'Mad Men' Final Season to Be Split Into Two Seven-Episode Halves

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September 17th, 2013

Mad Men Draper

Mad Men SERVES “SEVEN AND SEVEN”

 

AMC Orders Extra Episode, 14 Episodes To Be Equally Portioned Between Spring 2014 And 2015

 

NEW YORK, NY, Sept. 17, 2013 – AMC announced today that the final season of the Lionsgate series Mad Men will be expanded to 14 episodes and equally portioned with seven episodes airing in spring of 2014 (“The Beginning”) and the final seven episodes of this iconic series (“The End of an Era”) airing in the spring of 2015.

 

“This approach has worked well for many programs across multiple networks, and, most recently for us with Breaking Bad which attracted nearly double the number of viewers to its second half premiere than had watched any previous episode,” said Charlie Collier, AMC president. “We are determined to bring Mad Men a similar showcase.  In an era where high-end content is savored and analyzed, and catch-up time is used well to drive back to live events, we believe this is the best way to release the now 14 episodes than remain of this iconic series.”

 

“We plan to take advantage of this chance to have a more elaborate story told in two parts, which can resonate a little bit longer in the minds of our audience,” said Matthew Weiner, creator and executive producer, Mad Men. “The writers, cast and other artists welcome this unique manner of ending this unique experience.”

 

"Mad Men has had a transcendent impact on our popular culture, and it has played a prominent role in building our Lionsgate brand," said Kevin Beggs, Chairman, Lionsgate Television Group. “We anticipate a remarkable seventh season thanks to the brilliance of Matthew Weiner, the entire creative and production team, and our tremendous partnership with AMC.  We’re all working to ensure that the series will have the kind of powerful send-off it so richly deserves.”

 

The first half of the final season of Mad Men will premiere on AMC this spring.

 

Since the series premiere in 2007, “Mad Men” has become one of television’s
most honored shows.  The show has earned six Emmy® Award nominations for Outstanding Drama Series leading to four wins for Outstanding Drama Series.  Additional honors for the series includes:  three Golden Globe® Awards for Best Television Drama Series; a Peabody Award; three Producers Guild Awards; four Writers Guild Awards; two BAFTA Awards; five Television Critics Association Awards including Program of the Year, and being named five years running to AFI’s Top 10 Outstanding Television Programs.

The show stars Jon Hamm, January Jones, Vincent Karthheiser, Elisabeth Moss, Christina Hendricks, John Slattery, Aaron Staton, Rich Sommer, Robert Morse, Kiernan Shipka, Jessica Pare and Kevin Rahm.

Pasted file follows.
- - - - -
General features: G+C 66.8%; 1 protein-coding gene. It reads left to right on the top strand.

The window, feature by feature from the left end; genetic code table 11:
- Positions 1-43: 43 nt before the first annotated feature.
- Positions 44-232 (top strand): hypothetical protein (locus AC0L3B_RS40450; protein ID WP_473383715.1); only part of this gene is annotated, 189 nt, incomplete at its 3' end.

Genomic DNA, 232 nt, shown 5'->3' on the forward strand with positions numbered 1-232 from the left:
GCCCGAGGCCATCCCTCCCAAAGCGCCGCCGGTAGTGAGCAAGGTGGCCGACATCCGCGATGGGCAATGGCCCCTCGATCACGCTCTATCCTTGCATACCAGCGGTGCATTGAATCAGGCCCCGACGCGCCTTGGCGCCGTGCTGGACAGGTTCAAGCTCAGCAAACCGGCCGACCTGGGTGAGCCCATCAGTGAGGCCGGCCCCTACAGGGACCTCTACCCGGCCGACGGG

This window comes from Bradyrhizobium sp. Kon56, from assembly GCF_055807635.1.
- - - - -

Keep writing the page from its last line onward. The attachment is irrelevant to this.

• Jared

    Got to hand it to the AMC executives – this is one way to stem the bleeding. They recognize that they are facing a programming crisis with the end of Breaking Bad, the cancellation of The Killing, the failure of Low Winter Sun, and Hell on Wheels lingering in Saturday purgatory (where they placed it, but whatever). So they order spinoffs of their two most successful shows – “Better Call Saul” out of Breaking Bad and the just-announced Walking Dead ‘companion series’ – and stretch their one remaining critically successful show out over two years. That’s about the quickest and dirtiest way to patch over the holes that have sprung up in their once-unimpeachable slate. Yes, they did recently order two new series – ‘Halt & Catch Fire’ and ‘Turn’ – but those two period pieces don’t exactly scream out ‘commercial success’. They’ll have to be good in their own right, something which is far from a given with AMC’s recent track-record of development. Maybe, if the people truly are crying out for Better Call Saul and The Walking Dead: Los Angeles, this will buy AMC the time and the cover they need to find new original hits and right the ship. I would not bet on it, however.

    Personally, I’m skeptical that this approach will yield the kind of ratings boost that AMC is hoping for. Unlike Breaking Bad or The Walking Dead, Mad Men has never been a water-cooler hit with the general public. Yes, the show’s ratings have been increasing for the past few reasons – correlated (I won’t presume cause and effect) with the availability of the show for streaming on Netflix. But Mad Men has never been a plot-driven show, and as fantastically rich as Breaking Bad is from a character and thematic perspective, I believe that it’s the relentlessly accelerating plot that has driven most of the hype around this final half-season – and with it, the massive jump in ratings. I personally can’t see any possible event within the context of the show that would inspire rabid discussion on the level of Hank’s revelation in “Gliding Over All” or the shootout in “To’hajiilee” last week. Matt Weiner is not going to have Don Draper and Roger Sterling duel to the death in the streets of Manhattan, and even if he did, I doubt that it would strike such a chord with the casual viewer that they would think – “Oh, man. I HAVE to watch this show now”.

  • scJohn

    I really hate it when networks do this.

    If it’s 12 months between 2 episodes, is this not 2 seasons of 7 episodes.

  • ChipL955